Following this handover was the first and second battles for Fallujah, dangerous and deadly kinetic operations in the balance of Anbar, tribal negotiations in Ramadi, sand berms around Haditha, and integral to it all, combat outposts everywhere the Marines were to ensure the sustaining of risk along with the population.  Nibras Kazimi has commented of the tribal awakening in Anbar that “tribes are a barometer of power; they swarm around whoever has the upper hand.”  The so-called “awakening” didn’t happen in a vacuum.  Its backdrop involved blood and toil on the part of the Marines and Soldiers in Anbar, and just the right set of circumstances to persuade the population and tribal leadership that al Qaeda was a loser.

Bill Ardolino had a recent interview with an interpreter for the 2nd Battalion, 6th Marines in Fallujah, the last significant battle for Anbar (Operation Alljah).  The interpreter had this interesting observation about the Marines with whom he had spent much of the last seven months of his life: “They are so patient. And they can fight outside of their country overseas, and I don’t think al Qaeda or someone else can fight like Marines, overseas and so distant from home.”

Ledeen concludes his perspective on the reasons for the winning strategy in Anbar, by saying that “We were the stronger horse, and the Iraqis recognized it.”  Ledeen is not merely bragging about the capabilities or accomplishments of the Marines in Anbar, although there are plenty of reasons to do that.  The point goes further, and is the hinge upon which all of counterinsurgency turns.  Winning hearts and minds has to be about showing and using the strength to pacify a population, bring security to its people, and surgically defeat the enemies amongst them.

Other sources, Dave Dilegge at the Small Wars Journal Blog, Hearts and Minds:

The components of “Hearts” and “Minds”:

Hearts: The population must be convinced that our success is in their long-term interests.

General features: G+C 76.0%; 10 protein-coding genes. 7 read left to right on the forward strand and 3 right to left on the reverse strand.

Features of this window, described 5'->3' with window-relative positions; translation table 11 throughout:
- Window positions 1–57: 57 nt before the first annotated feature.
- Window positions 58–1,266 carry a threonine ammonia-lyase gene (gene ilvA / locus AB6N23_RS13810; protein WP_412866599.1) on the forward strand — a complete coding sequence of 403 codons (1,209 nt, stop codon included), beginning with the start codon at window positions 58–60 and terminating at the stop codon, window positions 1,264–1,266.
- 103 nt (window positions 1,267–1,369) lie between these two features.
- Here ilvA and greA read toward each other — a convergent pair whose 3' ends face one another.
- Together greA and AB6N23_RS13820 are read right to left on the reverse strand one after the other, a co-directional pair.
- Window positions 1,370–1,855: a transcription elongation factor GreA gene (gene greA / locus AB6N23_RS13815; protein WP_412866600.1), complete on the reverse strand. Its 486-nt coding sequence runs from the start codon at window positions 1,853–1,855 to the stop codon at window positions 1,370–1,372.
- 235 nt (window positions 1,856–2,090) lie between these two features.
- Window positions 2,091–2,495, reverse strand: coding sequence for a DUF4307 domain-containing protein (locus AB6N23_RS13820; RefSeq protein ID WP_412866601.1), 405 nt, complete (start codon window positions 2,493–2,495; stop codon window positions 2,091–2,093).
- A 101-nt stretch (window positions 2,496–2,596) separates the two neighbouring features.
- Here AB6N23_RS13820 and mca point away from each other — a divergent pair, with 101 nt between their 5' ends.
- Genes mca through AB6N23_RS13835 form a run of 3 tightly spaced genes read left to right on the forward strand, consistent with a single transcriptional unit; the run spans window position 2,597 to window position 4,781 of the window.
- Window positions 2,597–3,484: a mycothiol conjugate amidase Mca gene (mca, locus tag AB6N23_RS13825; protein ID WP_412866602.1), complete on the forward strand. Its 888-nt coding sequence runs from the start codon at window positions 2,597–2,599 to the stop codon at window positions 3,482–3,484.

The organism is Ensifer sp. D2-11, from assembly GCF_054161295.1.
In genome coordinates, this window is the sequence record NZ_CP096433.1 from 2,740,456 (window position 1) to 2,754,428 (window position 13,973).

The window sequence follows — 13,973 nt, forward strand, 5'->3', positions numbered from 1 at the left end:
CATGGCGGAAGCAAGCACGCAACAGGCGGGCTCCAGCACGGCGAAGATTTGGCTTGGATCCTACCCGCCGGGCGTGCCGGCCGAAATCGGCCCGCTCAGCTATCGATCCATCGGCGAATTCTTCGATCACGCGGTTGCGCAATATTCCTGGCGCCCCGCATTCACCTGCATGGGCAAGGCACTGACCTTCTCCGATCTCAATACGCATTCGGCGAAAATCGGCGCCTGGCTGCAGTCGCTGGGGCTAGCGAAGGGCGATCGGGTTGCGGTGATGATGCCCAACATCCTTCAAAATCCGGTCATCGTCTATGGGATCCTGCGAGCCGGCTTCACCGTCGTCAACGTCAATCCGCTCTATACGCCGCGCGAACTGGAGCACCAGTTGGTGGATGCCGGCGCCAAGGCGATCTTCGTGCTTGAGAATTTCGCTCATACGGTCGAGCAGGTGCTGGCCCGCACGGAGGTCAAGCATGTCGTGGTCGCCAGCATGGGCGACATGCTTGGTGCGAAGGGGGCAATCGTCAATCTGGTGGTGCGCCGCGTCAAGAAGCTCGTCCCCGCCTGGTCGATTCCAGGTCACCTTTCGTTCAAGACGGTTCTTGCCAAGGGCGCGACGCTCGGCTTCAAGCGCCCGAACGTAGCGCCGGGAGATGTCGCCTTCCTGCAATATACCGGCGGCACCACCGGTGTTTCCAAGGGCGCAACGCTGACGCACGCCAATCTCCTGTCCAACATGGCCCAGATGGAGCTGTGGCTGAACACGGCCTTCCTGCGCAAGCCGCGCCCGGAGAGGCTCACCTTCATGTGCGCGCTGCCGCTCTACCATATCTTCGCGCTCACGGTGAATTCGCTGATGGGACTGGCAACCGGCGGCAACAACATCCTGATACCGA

Minds: The population must be convinced that we actually are going to win, and we (or a transition force) will permanently protect their interests.

Essential to these two components is the perceived self-interest of the population, not about whether the population likes COIN forces / government. The principle emotive content is respect, not affection. Support based on liking does not survive when the enemy applies fear, intimidation trumps affection. Disappointment, unreliability, failure and defeat are deadly – preserving prestige and popular respect through proven reliability, honoring promises and following through, is key. Smacking the enemy hard (kinetic operations), publicly, when feasible (and no innocents are targeted) is also key. The enemy’s two key assets are cultural understanding of the target population, and longevity (he will be around when we leave).

Marines Take, Army Holds?

BY Herschel Smith
6 years, 10 months ago

From the North County Times:

CAMP PENDLETON —- As Pentagon planners wrestle with a proposal that the Marine Corps take the lead in Afghanistan and leave Iraq largely in the hands of the Army, troops at Camp Pendleton say the idea makes sense.

Several officers and enlisted men spoke to the North County Times last week about the proposal on the condition their names not be used, saying they didn’t want to run afoul of their commanders.

“People are talking it about it all the time,” a lieutenant colonel said of the idea that the Marines be shifted to a new mission. “We go in, we kick ass and we turn it over to the Army. We’re not supposed to be a long-term occupying force.”